Birchtown and the East Coast of Nova Scotia

Birchtown. The guide book says that this was a community of Black Loyalist settlers, at one time the largest town of Black free citizens in the New World. The museum is housed in the old school house built in the 1830s, having replaced the original one from the 1700s.

The history of the Black Loyalists began when the British army needed locals to help fill their ranks in the American Revolutionary War. Advertisements went up, especially around New York Colony, asking for volunteers from the Colored community, free or slave. Freedom was promised to anyone fighting for the crown by Sir William Howe and Sir Henry Clinton, the commander in chief of the British forces in America. They were given a certificate of freedom to travel to Nova Scotia or wherever they wished after the war. More than 1,000 black loyalists landed at Shelburne and were deeded land some ten kilometers away at Birchtown. The first years were ones of survival, living in pit huts dug in the ground and covered with logs. Because many were skilled tradesmen and women, having learned their trades while being slaves, they were able to find work in Shelburne. Because they were willing to work for less wages than the white settlers of the town, animosity broke out among some the citizenry and one of the first Canadian race riots occurred in Shelburne around 1800. Nevertheless, Birchtown still prospered. A school organized in 1785 was inspected by the chief magistrate from Shelburne, who was very impressed by the high level of education and management. The operation of the one room school house continued until 1860. Also in Birchtown are the burial grounds, a place according to legend and tradition has remained sacred. No tombstones mark the graves. But a monument erected in 1996 serves as a testimonial to the men and women who settled here. Anyone who wanted to return to Africa was allowed to do so and settled in present Sierra Leone.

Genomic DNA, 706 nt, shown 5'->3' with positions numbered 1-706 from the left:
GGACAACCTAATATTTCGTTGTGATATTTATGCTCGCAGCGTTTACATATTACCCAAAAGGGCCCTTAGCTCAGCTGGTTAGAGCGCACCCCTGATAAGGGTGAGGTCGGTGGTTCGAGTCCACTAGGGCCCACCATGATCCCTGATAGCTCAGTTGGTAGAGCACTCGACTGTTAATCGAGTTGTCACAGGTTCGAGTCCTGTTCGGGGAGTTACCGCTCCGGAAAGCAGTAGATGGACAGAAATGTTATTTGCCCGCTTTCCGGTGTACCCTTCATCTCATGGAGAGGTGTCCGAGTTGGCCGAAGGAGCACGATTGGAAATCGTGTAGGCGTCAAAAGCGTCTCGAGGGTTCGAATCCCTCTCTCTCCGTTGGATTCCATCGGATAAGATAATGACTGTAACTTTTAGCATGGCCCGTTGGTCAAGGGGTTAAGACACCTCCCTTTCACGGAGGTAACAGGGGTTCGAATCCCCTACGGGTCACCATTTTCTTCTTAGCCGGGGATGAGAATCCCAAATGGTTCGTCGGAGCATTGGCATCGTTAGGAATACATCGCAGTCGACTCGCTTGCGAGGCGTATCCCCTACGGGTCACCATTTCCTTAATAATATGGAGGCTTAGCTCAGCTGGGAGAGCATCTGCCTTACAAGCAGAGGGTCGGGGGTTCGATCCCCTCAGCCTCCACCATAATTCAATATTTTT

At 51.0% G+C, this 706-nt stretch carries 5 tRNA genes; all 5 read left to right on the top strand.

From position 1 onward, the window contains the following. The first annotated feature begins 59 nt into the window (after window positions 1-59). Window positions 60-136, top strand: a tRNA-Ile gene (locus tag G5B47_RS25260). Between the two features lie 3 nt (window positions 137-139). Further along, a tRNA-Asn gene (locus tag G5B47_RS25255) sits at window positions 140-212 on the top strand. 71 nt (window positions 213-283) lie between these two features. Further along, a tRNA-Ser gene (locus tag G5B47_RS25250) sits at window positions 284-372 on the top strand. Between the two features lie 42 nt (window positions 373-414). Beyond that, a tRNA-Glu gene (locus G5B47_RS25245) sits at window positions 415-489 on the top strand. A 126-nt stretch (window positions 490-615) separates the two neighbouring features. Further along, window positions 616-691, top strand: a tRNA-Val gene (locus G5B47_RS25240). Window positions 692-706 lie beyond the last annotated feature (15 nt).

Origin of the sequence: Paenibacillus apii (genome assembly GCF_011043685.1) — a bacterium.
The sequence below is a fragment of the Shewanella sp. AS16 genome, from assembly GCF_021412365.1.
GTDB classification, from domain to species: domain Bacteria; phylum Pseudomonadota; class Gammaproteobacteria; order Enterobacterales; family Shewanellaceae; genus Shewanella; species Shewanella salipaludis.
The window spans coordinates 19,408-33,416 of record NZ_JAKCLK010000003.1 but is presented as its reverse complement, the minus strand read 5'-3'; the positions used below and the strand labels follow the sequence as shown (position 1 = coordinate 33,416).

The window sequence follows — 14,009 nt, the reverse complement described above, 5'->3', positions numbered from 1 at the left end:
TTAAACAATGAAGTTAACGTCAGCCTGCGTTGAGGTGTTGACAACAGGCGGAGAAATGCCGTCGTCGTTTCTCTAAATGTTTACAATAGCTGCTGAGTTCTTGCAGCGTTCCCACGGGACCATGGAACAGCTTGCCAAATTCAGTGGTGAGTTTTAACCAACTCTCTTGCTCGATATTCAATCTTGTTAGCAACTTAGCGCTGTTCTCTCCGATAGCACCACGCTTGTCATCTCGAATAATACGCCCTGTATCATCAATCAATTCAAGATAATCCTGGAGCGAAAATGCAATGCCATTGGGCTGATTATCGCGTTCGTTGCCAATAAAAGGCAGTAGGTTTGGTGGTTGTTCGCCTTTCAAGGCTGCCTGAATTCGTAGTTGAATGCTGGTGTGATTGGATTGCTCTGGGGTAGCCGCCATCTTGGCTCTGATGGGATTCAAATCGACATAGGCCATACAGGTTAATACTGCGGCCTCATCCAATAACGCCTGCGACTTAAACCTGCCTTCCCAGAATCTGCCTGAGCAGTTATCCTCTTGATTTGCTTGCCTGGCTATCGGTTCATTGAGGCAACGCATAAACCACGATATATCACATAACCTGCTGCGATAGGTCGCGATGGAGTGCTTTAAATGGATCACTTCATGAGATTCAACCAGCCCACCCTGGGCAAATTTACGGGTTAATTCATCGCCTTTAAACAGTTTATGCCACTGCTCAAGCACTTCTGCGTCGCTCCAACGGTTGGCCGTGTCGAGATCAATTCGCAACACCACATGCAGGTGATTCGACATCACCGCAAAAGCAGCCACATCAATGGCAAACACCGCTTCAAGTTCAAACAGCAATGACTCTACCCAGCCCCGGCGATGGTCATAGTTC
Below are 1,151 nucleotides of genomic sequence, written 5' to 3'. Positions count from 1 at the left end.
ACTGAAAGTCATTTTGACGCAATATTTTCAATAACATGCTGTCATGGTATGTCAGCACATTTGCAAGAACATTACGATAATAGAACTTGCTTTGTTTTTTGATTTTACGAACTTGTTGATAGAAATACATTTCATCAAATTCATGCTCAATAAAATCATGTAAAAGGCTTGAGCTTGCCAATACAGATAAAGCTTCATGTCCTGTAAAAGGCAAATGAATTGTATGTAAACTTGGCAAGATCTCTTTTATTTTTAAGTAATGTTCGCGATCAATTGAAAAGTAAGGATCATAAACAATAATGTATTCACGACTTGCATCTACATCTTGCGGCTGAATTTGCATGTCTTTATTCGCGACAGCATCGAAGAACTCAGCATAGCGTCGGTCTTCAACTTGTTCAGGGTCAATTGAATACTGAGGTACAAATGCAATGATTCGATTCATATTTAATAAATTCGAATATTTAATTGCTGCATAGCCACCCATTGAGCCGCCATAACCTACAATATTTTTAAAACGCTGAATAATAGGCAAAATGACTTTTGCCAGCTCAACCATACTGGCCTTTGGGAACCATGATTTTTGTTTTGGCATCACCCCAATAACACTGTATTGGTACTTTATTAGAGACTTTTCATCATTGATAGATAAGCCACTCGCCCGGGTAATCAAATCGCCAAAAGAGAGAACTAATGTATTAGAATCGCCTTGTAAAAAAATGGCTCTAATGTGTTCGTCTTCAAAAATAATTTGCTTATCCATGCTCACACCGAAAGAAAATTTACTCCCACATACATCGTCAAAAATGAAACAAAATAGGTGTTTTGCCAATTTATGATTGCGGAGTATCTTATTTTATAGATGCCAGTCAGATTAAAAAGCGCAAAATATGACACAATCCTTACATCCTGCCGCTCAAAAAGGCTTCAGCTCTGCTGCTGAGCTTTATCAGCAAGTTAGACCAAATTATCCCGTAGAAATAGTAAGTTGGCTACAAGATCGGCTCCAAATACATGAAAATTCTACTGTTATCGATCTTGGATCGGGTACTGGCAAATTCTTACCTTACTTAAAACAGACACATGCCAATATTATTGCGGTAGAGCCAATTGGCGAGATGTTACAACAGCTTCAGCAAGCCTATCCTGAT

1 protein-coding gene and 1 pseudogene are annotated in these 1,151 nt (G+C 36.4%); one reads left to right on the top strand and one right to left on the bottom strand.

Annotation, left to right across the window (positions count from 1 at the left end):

Drive the six miles to Shelburne, the white loyalist center founded with Birchtown in 1783 by 3,000 loyalist settlers. The waterfront has been restored to the 1800s and features museums about shipbuilding and dory making, old fire fighting equipment, a cooperage, and many other interesting attractions. The town today caters to the tourist industry with B & Bs restaurants, galleries, and shops.

The next stop is Liverpool on the Mersey River. This town is called the port of the privateers, legalized piracy. This was a very lucrative business until the War of 1812, which ended the legitimacy of privateering.  Those interested in photography can visit the Sherman Hines Museum of Photography and Art Galleries. He is a famous Canadian photographer. Those interested in country music can be entertained at the Hank Snow Country Music Centre, featuring exhibits of Canadian country musicians.

The next stop is The Ovens, a system of four sea caves with a trail connecting. This is the site of a gold rush in 1861. Gold can still be panned on the beach. The ovens are particularly interesting, because steps lead into the interior of two of them.  At Cannon Cave, as the water rushes through the opening, you can hear it crash against the walls, like a cannon shot. The Ovens are a very interesting side trip. Camping is available on the property, which also has a swimming pool, gift and snack shop, and boat tours for the caves and shoreline.

Off to beautiful Lunenburg, an UNESCO World Heritage Site, and the last stop for the day. The sun is beginning to sink lower in the West. Lunenburg was settled in 1753 by the Germans and Swiss Protestants and has retained much of the 18th Century charm and heritage. The primary streets are narrow and one way, following the original plan of 1754. As fishermen and farmers, the citizens prospered. It is the home of the Bluenose, the undefeated champion of international schooner competitions in the 1920s and 30s. The original ship no longer exists. But Bluenose II resides in the harbor when in port. Most of the time it is in Halifax.  It will never race again, lest it lose.

Drive to Peggy’s Cove, about 40 miles each way. Drive down the coast of St. Margaret’s Bay, A stone’s throw from Peggy’s Cove is the crash site of Swiss Air 111, which happened a few years ago. We talked with one gentleman who saw that the airplane was in trouble and then heard the sirens of the emergency vehicles. He did not see the plane go down into the sea. Over 200 people died in that crash, which remains an unsolved mystery.

Peggy’s cove is one of the most photographed places in Nova Scotia. It is very rocky ground with very sparse vegetation. The town has old, well kept buildings and wharf. Their lighthouse now houses the only Canadian Post Office in a lighthouse in the Country. Peggy Cove does live up to its reputation.

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